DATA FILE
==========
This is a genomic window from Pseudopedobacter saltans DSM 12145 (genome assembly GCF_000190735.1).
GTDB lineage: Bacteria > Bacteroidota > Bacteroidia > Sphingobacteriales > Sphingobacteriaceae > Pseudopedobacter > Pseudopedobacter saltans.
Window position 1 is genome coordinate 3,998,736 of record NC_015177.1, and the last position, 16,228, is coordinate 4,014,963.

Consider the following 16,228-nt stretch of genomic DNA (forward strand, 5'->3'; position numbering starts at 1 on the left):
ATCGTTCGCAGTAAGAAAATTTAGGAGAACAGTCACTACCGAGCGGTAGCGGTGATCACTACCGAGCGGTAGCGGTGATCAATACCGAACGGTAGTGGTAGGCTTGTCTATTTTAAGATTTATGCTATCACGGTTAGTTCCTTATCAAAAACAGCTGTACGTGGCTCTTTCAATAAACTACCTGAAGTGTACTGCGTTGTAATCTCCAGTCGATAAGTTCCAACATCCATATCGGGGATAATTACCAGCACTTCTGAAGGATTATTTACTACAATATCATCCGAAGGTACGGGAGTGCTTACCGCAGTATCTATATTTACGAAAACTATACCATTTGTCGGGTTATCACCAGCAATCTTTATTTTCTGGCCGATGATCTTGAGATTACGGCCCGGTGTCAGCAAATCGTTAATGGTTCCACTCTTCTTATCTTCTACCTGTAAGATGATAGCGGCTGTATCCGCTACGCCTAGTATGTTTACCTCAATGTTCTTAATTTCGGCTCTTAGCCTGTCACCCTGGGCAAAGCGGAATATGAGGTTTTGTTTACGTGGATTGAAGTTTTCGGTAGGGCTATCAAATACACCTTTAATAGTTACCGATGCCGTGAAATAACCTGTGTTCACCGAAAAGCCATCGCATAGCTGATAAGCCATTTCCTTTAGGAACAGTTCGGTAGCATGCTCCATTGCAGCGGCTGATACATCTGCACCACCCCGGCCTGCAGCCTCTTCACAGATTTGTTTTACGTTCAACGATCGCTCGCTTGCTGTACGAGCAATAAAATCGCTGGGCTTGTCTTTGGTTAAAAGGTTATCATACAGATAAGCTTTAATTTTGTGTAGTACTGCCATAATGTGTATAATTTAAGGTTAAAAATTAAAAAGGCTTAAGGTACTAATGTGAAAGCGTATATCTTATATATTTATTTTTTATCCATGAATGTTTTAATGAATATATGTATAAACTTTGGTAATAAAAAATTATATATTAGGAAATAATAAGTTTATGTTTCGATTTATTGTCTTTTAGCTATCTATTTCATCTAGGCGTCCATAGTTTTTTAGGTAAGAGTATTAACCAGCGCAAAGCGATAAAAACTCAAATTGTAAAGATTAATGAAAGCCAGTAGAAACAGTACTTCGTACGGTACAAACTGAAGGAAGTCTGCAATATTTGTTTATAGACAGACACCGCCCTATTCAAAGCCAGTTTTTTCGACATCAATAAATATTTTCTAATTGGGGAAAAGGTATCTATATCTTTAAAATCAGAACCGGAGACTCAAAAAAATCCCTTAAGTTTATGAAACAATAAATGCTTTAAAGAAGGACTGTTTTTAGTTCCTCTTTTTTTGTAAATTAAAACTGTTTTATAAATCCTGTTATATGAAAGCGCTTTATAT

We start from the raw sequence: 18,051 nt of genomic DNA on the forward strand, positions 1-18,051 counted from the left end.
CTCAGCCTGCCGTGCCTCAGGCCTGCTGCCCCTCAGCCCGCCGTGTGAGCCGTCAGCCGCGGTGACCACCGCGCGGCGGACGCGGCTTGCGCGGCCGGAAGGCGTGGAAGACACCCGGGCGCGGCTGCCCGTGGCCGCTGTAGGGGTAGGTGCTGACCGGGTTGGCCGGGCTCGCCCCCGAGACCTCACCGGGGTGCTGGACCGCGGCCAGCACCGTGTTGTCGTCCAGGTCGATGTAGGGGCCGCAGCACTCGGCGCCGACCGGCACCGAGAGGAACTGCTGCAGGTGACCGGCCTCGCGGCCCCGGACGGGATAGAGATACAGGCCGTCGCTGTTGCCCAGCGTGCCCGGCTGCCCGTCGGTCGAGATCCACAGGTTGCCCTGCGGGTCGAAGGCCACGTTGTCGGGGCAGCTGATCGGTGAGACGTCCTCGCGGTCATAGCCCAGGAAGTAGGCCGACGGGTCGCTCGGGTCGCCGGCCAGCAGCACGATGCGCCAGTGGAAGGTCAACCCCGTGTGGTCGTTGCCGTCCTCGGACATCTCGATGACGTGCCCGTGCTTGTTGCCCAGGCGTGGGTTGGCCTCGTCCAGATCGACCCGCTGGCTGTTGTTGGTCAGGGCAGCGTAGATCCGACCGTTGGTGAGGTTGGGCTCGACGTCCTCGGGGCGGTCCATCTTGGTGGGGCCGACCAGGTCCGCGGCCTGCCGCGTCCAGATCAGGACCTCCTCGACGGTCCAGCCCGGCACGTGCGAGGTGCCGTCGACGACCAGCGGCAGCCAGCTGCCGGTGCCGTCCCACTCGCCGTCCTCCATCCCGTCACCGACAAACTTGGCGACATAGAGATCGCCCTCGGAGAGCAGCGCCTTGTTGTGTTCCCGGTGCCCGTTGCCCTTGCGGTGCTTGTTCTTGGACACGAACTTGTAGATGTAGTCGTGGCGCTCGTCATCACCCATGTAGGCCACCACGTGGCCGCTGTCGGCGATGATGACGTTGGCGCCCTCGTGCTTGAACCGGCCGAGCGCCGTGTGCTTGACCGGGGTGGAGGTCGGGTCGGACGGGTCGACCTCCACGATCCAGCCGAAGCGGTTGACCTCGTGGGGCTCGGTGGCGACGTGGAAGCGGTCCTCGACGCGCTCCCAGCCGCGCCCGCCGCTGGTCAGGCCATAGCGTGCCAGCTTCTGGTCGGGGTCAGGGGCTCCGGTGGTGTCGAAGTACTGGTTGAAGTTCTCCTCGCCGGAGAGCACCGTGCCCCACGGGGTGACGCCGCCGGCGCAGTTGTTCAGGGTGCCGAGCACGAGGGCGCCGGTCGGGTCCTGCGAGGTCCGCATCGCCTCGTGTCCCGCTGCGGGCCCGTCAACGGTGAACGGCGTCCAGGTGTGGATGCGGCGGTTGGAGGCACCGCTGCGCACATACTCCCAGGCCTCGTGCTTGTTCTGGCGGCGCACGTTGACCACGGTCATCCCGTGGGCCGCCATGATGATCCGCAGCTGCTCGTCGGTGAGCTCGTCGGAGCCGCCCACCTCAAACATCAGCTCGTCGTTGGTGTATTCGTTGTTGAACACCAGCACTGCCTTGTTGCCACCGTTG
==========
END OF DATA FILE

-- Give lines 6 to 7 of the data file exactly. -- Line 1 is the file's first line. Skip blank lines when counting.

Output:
We start from the raw sequence: 18,051 nt of genomic DNA on the forward strand, positions 1-18,051 counted from the left end.
CTCAGCCTGCCGTGCCTCAGGCCTGCTGCCCCTCAGCCCGCCGTGTGAGCCGTCAGCCGCGGTGACCACCGCGCGGCGGACGCGGCTTGCGCGGCCGGAAGGCGTGGAAGACACCCGGGCGCGGCTGCCCGTGGCCGCTGTAGGGGTAGGTGCTGACCGGGTTGGCCGGGCTCGCCCCCGAGACCTCACCGGGGTGCTGGACCGCGGCCAGCACCGTGTTGTCGTCCAGGTCGATGTAGGGGCCGCAGCACTCGGCGCCGACCGGCACCGAGAGGAACTGCTGCAGGTGACCGGCCTCGCGGCCCCGGACGGGATAGAGATACAGGCCGTCGCTGTTGCCCAGCGTGCCCGGCTGCCCGTCGGTCGAGATCCACAGGTTGCCCTGCGGGTCGAAGGCCACGTTGTCGGGGCAGCTGATCGGTGAGACGTCCTCGCGGTCATAGCCCAGGAAGTAGGCCGACGGGTCGCTCGGGTCGCCGGCCAGCAGCACGATGCGCCAGTGGAAGGTCAACCCCGTGTGGTCGTTGCCGTCCTCGGACATCTCGATGACGTGCCCGTGCTTGTTGCCCAGGCGTGGGTTGGCCTCGTCCAGATCGACCCGCTGGCTGTTGTTGGTCAGGGCAGCGTAGATCCGACCGTTGGTGAGGTTGGGCTCGACGTCCTCGGGGCGGTCCATCTTGGTGGGGCCGACCAGGTCCGCGGCCTGCCGCGTCCAGATCAGGACCTCCTCGACGGTCCAGCCCGGCACGTGCGAGGTGCCGTCGACGACCAGCGGCAGCCAGCTGCCGGTGCCGTCCCACTCGCCGTCCTCCATCCCGTCACCGACAAACTTGGCGACATAGAGATCGCCCTCGGAGAGCAGCGCCTTGTTGTGTTCCCGGTGCCCGTTGCCCTTGCGGTGCTTGTTCTTGGACACGAACTTGTAGATGTAGTCGTGGCGCTCGTCATCACCCATGTAGGCCACCACGTGGCCGCTGTCGGCGATGATGACGTTGGCGCCCTCGTGCTTGAACCGGCCGAGCGCCGTGTGCTTGACCGGGGTGGAGGTCGGGTCGGACGGGTCGACCTCCACGATCCAGCCGAAGCGGTTGACCTCGTGGGGCTCGGTGGCGACGTGGAAGCGGTCCTCGACGCGCTCCCAGCCGCGCCCGCCGCTGGTCAGGCCATAGCGTGCCAGCTTCTGGTCGGGGTCAGGGGCTCCGGTGGTGTCGAAGTACTGGTTGAAGTTCTCCTCGCCGGAGAGCACCGTGCCCCACGGGGTGACGCCGCCGGCGCAGTTGTTCAGGGTGCCGAGCACGAGGGCGCCGGTCGGGTCCTGCGAGGTCCGCATCGCCTCGTGTCCCGCTGCGGGCCCGTCAACGGTGAACGGCGTCCAGGTGTGGATGCGGCGGTTGGAGGCACCGCTGCGCACATACTCCCAGGCCTCGTGCTTGTTCTGGCGGCGCACGTTGACCACGGTCATCCCGTGGGCCGCCATGATGATCCGCAGCTGCTCGTCGGTGAGCTCGTCGGAGCCGCCCACCTCAAACATCAGCTCGTCGTTGGTGTATTCGTTGTTGAACACCAGCACTGCCTTGTTGCCACCGTTG